Restored Authorized Edition
Review by Ed Nguyen
Alfred Abel, Gustav Frohlich, Brigitte Helm, Rudolf Klein-Rogge
Director: Fritz Lang
Audio: Dolby Digital 5.1 Surround, 2.0 Stereo
Intertitles: English, German, French, Spanish
Video: black and white, full frame
Studio: Kino Video
Features: "making-of" documentary, restoration featurette, photo gallery, cast bios, commentary
Length: 118 minutes
Release Date: February 18, 2003
me another 24 hours and no one will be able to tell a Machine-Man from a mortal!"
is arguably the most famous of all silent films.
Its bold vision of an alternate future reality was years ahead of its
was also a very expensive productions for the silent era, and even today, its
production values are impressive. To
date, Metropolis remains one of the
finest examples of science fiction cinema.
Echoes of the film's incredible influence can be seen everywhere from Star
Wars to Blade Runner to Japanese anime to rock music videos.
Unfortunately, while many people have undoubtedly heard of this silent
classic, many fewer have actually seen the film in its entirety.
initial January 1927 Berlin premiere version of Metropolis was reportedly 153 minutes in length.
In terms of actual footage, there was about 13,823 feet of film.
Soon afterwards, the original distribution company (UFA) trimmed away at
least a quarter of the film's footage for the mass distribution releases. Excised were entire sequences involving the scientist, the
night club Yoshiwara, and the spy "Thin Man." Copies of the film that circulated in America received
further changes, as seen in their drastically re-edited sequences and
significantly altered intertitles. The
resulting film was an incoherent, spectacular mess.
Nevertheless, even in its condensed form, Metropolis was a remarkable achievement. Sadly, it would join ranks with other masterpieces (Greed,
The Magnificent Ambersons, etc.) which had been mistreated and
butchered by their studios.
many years, only the truncated versions of Metropolis
have been available for screening. Releases
of the movie on home video or DVD have also been mostly mediocre.
Derived from horrid 16mm reduction prints, these releases often lacked
the clarity and grandeur of the original footage.
One rare exception was disco guru Giorgio Moroder's 1984 re-envisioning
of Metropolis (with color tinting, digital effects, and a rock music
soundtrack!), but it still had its faults.
Regardless, love it or hate it, Moroder's Metropolis was, for a long time, the best print of the film
is, until now.
1998, Germany's Friedrich-Wilhelm-Murnau-Stiftung commissioned an ambitious
project - the full restoration of Metropolis.
Footage would be drawn from numerous film archives worldwide with the
intentions of assembling together a composite print of Metropolis.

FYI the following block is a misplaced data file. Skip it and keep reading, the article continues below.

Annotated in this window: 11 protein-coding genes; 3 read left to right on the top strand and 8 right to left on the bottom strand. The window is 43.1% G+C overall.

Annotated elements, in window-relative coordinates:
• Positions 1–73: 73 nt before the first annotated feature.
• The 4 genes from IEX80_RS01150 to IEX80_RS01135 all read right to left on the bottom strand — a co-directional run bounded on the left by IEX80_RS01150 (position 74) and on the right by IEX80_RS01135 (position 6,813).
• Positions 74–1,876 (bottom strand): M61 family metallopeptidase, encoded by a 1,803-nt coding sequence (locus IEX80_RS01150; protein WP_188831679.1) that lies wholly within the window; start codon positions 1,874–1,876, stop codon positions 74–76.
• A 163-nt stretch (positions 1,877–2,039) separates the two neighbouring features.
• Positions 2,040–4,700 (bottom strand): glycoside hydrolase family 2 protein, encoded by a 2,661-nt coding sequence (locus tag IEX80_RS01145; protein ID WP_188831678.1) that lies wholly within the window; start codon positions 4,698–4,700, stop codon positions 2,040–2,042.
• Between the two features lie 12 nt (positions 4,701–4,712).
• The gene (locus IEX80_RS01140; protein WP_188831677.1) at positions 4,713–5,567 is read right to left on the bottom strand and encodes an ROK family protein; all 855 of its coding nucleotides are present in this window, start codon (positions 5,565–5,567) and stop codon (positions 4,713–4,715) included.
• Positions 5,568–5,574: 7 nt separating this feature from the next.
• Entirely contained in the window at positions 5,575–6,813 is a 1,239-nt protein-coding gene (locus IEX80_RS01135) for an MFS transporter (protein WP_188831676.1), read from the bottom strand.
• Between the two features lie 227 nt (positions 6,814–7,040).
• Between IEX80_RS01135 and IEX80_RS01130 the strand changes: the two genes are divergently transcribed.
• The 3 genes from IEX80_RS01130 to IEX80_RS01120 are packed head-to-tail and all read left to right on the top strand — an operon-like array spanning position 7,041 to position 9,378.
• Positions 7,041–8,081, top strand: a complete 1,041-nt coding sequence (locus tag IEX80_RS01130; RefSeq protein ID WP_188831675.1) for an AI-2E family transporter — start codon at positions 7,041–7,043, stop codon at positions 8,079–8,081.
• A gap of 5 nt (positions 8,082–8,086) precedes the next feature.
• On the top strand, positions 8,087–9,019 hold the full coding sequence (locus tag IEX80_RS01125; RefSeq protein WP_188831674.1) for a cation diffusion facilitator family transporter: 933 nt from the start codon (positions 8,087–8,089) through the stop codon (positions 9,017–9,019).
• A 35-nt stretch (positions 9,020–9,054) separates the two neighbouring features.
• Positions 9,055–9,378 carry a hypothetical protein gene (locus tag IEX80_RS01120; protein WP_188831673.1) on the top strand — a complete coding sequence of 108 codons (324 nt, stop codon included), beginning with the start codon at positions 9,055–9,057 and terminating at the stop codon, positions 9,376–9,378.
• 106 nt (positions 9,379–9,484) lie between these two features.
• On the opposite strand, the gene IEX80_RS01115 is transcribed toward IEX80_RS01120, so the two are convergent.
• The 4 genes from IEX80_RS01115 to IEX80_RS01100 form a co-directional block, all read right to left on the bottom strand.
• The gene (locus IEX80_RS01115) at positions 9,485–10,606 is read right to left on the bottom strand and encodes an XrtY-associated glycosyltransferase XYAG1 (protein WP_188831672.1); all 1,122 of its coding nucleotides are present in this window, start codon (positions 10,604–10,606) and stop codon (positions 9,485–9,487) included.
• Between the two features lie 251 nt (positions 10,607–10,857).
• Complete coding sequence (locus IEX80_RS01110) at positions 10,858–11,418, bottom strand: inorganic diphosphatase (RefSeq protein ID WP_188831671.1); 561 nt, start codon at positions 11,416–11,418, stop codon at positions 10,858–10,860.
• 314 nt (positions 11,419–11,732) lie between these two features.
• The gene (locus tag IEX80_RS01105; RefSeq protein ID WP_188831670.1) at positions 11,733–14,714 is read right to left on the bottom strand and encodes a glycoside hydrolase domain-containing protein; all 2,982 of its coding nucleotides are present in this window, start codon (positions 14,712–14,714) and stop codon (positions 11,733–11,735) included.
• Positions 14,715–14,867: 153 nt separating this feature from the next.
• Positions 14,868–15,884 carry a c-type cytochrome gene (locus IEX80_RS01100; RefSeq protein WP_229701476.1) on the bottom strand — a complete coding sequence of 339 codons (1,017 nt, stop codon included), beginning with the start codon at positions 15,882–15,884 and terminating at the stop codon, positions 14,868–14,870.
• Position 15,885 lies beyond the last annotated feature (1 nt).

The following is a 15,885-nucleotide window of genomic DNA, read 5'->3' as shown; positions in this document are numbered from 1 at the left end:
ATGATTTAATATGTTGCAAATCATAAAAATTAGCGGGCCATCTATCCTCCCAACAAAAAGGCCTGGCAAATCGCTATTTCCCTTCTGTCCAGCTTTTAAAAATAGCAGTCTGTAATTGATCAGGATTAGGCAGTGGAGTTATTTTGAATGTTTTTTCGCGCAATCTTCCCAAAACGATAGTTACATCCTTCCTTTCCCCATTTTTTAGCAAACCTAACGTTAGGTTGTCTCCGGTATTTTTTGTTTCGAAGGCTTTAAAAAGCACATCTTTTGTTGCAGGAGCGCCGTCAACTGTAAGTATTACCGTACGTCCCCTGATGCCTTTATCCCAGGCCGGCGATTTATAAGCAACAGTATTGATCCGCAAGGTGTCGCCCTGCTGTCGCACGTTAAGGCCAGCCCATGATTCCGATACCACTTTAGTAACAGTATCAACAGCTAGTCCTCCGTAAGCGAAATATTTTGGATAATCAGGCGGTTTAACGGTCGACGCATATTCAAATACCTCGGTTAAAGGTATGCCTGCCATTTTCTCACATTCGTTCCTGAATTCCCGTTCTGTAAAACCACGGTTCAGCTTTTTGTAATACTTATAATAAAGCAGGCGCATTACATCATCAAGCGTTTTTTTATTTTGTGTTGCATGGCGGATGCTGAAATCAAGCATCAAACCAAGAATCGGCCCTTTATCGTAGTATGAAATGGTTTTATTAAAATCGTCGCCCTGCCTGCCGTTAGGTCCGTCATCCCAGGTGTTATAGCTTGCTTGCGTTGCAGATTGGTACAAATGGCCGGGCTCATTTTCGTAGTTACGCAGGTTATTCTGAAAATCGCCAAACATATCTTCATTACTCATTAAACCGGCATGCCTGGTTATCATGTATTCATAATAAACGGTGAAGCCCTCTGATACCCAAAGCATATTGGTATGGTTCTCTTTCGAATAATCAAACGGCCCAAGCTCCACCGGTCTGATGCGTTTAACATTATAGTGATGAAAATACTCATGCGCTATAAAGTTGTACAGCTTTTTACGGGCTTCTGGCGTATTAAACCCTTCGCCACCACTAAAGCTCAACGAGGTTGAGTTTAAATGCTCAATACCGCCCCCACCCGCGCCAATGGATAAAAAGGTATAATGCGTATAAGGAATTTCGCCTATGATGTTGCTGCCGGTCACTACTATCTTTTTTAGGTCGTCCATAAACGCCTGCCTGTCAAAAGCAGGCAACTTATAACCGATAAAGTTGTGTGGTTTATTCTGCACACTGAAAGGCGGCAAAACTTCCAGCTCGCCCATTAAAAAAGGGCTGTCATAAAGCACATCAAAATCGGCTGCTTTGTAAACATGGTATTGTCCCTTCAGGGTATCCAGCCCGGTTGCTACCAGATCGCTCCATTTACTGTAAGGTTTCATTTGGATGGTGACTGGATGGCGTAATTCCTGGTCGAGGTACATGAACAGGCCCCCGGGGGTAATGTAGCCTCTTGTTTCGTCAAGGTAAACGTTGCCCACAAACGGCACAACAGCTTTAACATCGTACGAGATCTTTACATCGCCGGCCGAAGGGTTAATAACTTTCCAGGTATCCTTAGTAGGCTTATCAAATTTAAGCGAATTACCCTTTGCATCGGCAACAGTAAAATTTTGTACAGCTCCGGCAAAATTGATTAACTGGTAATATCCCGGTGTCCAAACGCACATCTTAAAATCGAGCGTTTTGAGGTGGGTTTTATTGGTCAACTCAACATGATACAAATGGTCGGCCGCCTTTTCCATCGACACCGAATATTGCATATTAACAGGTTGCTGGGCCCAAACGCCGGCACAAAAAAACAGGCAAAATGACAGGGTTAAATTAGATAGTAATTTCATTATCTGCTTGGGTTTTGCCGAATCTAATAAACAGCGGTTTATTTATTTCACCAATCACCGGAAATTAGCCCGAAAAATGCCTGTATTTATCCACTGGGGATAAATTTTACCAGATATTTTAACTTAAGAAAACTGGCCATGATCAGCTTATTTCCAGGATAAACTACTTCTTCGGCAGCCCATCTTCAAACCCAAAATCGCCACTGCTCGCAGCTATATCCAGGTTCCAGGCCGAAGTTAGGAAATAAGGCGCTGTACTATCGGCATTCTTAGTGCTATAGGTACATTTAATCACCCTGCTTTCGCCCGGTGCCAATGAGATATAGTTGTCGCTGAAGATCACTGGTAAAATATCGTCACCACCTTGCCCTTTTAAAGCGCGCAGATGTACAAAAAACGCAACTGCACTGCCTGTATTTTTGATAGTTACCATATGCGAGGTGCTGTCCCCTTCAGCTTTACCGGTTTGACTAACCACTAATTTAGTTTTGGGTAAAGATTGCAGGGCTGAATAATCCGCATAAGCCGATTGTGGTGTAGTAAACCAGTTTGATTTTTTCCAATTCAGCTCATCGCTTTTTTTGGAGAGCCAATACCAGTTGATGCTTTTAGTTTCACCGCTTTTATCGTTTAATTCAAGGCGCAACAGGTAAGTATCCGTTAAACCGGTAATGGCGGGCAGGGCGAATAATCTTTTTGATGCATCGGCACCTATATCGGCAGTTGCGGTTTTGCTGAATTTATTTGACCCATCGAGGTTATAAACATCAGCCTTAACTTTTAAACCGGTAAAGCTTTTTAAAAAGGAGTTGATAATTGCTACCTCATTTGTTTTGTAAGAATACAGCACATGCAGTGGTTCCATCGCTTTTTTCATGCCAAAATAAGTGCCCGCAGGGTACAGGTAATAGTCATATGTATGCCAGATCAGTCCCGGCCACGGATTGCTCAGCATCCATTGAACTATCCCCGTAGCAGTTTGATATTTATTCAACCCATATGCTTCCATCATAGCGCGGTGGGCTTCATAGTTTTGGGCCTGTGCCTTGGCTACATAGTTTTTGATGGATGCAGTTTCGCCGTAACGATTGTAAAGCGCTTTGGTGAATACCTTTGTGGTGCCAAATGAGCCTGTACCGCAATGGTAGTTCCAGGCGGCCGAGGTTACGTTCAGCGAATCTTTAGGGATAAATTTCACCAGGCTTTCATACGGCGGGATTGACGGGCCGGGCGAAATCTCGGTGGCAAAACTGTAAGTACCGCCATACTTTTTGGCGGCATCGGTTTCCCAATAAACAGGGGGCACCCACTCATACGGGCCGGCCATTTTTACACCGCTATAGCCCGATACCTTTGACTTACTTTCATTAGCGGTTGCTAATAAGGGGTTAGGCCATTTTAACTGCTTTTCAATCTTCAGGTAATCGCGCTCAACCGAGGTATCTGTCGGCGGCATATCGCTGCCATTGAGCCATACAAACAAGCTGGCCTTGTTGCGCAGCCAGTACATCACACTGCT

This composite, it was hoped, would be as close to the original length
and true vision of the film as possible. The
restoration was a bold project of behemoth proportions.
Assembly of the best surviving film elements alone would take months, and
the actual restorative process (by France's Alpha-Omega) was extremely
labor-intensive and technically difficult.
Clearly, the project was more a labor of love than a purely commercial
the restoration, the main reference source was an original negative of a
Paramount copy. This was one of the
shortened negatives used by UFA to make distribution copies.
In areas where this version had degraded or was incomplete, additional
material was acquired from other first-generation nitrate copies.
Eventually, the assembled footage was digitally transferred.
Then, the scenes were completely re-edited together to restore the
original editing structure of the Berlin premiere. Meticulous frame-by-frame inspection was required to remove
dust and scratches from the digital image.
Frame wobbles were eliminated, and tears and nitrate degradation marks
were repaired as much as possible. The
final image was then re-photographed back onto film.
on February 15, 2001, the new Metropolis
was proudly premiered at the Berlin Film Festival. After 75 long years, a beautifully restored Metropolis had returned to captivate a whole new generation of
admirers. After its enthusiastic
embarked on a successful international museum and theatrical tour.
Now, at long last, the moment film buffs have been awaiting has finally
arrived - Metropolis, in its original
glory, has come to DVD thanks to Transit Films and Kino Video.
was director Fritz Lang's first project after his epic saga Die
Nibelungen. Next to M
(his brilliant early sound film starring Peter Lorre as a child murderer), it is
Lang's finest achievement. A
visionary science fiction film that incorporated elements of the German